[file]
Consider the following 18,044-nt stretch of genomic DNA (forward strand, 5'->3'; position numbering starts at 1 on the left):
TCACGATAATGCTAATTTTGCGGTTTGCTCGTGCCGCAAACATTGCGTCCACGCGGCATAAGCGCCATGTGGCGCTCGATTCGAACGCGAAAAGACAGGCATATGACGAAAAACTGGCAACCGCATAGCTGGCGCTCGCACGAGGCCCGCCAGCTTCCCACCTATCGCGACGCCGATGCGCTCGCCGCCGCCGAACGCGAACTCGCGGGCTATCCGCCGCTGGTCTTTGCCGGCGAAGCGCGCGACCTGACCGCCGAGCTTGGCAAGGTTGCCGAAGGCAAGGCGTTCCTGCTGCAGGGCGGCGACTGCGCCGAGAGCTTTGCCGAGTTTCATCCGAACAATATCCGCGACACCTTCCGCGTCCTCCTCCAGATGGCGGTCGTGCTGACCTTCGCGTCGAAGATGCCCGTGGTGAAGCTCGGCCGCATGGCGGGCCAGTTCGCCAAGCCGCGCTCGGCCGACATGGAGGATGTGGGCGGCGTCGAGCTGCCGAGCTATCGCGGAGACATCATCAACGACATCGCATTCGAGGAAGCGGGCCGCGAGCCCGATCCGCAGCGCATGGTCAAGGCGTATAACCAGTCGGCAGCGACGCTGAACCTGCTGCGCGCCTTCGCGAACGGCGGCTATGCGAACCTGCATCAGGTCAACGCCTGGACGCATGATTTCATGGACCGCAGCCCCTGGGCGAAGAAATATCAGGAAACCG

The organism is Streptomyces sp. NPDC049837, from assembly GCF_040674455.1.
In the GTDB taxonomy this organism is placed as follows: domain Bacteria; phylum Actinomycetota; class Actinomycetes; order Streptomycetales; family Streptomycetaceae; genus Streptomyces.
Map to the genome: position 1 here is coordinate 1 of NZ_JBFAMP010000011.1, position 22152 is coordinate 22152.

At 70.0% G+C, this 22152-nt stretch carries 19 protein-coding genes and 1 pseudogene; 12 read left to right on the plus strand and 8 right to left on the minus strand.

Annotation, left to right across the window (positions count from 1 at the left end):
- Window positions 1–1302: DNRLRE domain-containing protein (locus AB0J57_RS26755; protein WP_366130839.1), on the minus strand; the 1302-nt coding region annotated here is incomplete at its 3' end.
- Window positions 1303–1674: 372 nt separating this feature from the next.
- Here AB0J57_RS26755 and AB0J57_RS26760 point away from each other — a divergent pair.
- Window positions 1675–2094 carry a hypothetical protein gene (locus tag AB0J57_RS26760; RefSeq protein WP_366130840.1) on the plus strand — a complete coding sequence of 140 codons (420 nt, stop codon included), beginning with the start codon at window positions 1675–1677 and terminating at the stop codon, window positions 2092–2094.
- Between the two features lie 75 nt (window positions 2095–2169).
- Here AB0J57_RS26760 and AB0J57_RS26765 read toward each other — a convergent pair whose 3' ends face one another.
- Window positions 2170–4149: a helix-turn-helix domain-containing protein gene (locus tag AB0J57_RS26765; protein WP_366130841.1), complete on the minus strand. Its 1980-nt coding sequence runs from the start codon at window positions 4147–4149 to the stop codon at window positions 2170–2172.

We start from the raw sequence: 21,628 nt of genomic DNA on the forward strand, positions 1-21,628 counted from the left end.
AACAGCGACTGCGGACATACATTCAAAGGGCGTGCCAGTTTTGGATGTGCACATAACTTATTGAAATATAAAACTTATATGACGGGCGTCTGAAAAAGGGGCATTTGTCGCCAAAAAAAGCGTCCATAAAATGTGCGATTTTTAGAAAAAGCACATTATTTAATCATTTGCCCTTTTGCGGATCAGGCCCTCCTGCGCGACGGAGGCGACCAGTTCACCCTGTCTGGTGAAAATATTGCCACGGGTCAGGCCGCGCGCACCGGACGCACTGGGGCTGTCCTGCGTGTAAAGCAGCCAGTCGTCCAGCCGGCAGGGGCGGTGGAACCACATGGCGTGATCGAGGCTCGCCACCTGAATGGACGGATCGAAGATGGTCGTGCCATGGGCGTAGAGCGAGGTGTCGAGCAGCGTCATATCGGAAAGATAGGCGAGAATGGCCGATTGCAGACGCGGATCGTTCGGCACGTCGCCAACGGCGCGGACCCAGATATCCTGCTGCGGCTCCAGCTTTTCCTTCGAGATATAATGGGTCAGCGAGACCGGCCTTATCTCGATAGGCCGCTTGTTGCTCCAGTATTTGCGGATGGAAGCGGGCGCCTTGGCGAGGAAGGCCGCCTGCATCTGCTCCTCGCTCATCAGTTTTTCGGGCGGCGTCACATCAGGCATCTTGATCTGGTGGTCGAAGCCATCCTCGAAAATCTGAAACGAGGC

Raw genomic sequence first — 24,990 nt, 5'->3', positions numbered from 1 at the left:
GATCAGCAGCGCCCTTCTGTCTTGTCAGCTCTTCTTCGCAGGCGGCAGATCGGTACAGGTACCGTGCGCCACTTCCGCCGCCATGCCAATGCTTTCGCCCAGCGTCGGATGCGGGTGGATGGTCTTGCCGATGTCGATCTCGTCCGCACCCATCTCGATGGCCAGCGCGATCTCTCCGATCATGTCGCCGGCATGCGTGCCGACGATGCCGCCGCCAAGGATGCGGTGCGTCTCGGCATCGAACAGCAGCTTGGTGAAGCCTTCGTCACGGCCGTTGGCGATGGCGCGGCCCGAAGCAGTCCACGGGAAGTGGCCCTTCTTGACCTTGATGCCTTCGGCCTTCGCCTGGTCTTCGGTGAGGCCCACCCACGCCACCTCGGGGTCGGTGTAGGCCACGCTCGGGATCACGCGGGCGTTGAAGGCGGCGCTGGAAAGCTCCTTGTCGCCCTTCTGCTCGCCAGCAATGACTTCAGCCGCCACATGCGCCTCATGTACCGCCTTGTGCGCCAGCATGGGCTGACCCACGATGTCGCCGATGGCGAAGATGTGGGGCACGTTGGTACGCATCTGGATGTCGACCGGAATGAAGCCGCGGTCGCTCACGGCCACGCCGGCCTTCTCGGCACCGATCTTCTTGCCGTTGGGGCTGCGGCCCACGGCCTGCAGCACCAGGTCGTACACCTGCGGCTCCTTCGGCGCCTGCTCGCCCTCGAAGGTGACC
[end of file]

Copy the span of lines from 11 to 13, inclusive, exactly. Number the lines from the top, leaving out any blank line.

- Window positions 1675–2094 carry a hypothetical protein gene (locus tag AB0J57_RS26760; RefSeq protein WP_366130840.1) on the plus strand — a complete coding sequence of 140 codons (420 nt, stop codon included), beginning with the start codon at window positions 1675–1677 and terminating at the stop codon, window positions 2092–2094.
- Between the two features lie 75 nt (window positions 2095–2169).
- Here AB0J57_RS26760 and AB0J57_RS26765 read toward each other — a convergent pair whose 3' ends face one another.